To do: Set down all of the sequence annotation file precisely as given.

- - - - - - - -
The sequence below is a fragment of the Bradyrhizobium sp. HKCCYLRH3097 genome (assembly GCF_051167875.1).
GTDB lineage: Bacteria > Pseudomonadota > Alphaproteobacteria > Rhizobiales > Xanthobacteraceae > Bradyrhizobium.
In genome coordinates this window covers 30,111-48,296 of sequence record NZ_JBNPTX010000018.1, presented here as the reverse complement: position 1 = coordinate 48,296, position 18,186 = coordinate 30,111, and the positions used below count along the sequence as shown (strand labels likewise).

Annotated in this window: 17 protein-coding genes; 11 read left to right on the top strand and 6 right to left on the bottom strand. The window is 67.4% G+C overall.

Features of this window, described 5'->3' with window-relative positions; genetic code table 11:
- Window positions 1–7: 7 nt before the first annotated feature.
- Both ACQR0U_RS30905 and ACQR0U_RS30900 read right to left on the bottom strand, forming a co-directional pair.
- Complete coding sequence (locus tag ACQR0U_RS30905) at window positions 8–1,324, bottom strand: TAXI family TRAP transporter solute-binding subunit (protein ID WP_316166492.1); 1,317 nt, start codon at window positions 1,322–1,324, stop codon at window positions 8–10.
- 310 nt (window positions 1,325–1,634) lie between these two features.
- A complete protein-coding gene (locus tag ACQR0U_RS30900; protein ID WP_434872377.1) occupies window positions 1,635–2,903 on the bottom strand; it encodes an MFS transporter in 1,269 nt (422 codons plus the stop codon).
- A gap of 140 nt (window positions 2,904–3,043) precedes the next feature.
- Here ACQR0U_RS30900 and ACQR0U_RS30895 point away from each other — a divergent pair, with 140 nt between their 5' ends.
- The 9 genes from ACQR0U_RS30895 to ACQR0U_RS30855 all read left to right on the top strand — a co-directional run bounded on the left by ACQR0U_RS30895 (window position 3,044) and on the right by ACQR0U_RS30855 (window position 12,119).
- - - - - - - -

The sequence below is a fragment of the Bradyrhizobium sp. HKCCYLRH3097 genome (assembly GCF_051167875.1).
GTDB lineage: Bacteria > Pseudomonadota > Alphaproteobacteria > Rhizobiales > Xanthobacteraceae > Bradyrhizobium.
In genome coordinates this window covers 30,111-48,296 of sequence record NZ_JBNPTX010000018.1, presented here as the reverse complement: position 1 = coordinate 48,296, position 18,186 = coordinate 30,111, and the positions used below count along the sequence as shown (strand labels likewise).

Annotated in this window: 17 protein-coding genes; 11 read left to right on the top strand and 6 right to left on the bottom strand. The window is 67.4% G+C overall.

Features of this window, described 5'->3' with window-relative positions; genetic code table 11:
- Window positions 1–7: 7 nt before the first annotated feature.
- Both ACQR0U_RS30905 and ACQR0U_RS30900 read right to left on the bottom strand, forming a co-directional pair.
- Complete coding sequence (locus tag ACQR0U_RS30905) at window positions 8–1,324, bottom strand: TAXI family TRAP transporter solute-binding subunit (protein ID WP_316166492.1); 1,317 nt, start codon at window positions 1,322–1,324, stop codon at window positions 8–10.
- 310 nt (window positions 1,325–1,634) lie between these two features.
- A complete protein-coding gene (locus tag ACQR0U_RS30900; protein ID WP_434872377.1) occupies window positions 1,635–2,903 on the bottom strand; it encodes an MFS transporter in 1,269 nt (422 codons plus the stop codon).
- A gap of 140 nt (window positions 2,904–3,043) precedes the next feature.
- Here ACQR0U_RS30900 and ACQR0U_RS30895 point away from each other — a divergent pair, with 140 nt between their 5' ends.
- The 9 genes from ACQR0U_RS30895 to ACQR0U_RS30855 all read left to right on the top strand — a co-directional run bounded on the left by ACQR0U_RS30895 (window position 3,044) and on the right by ACQR0U_RS30855 (window position 12,119).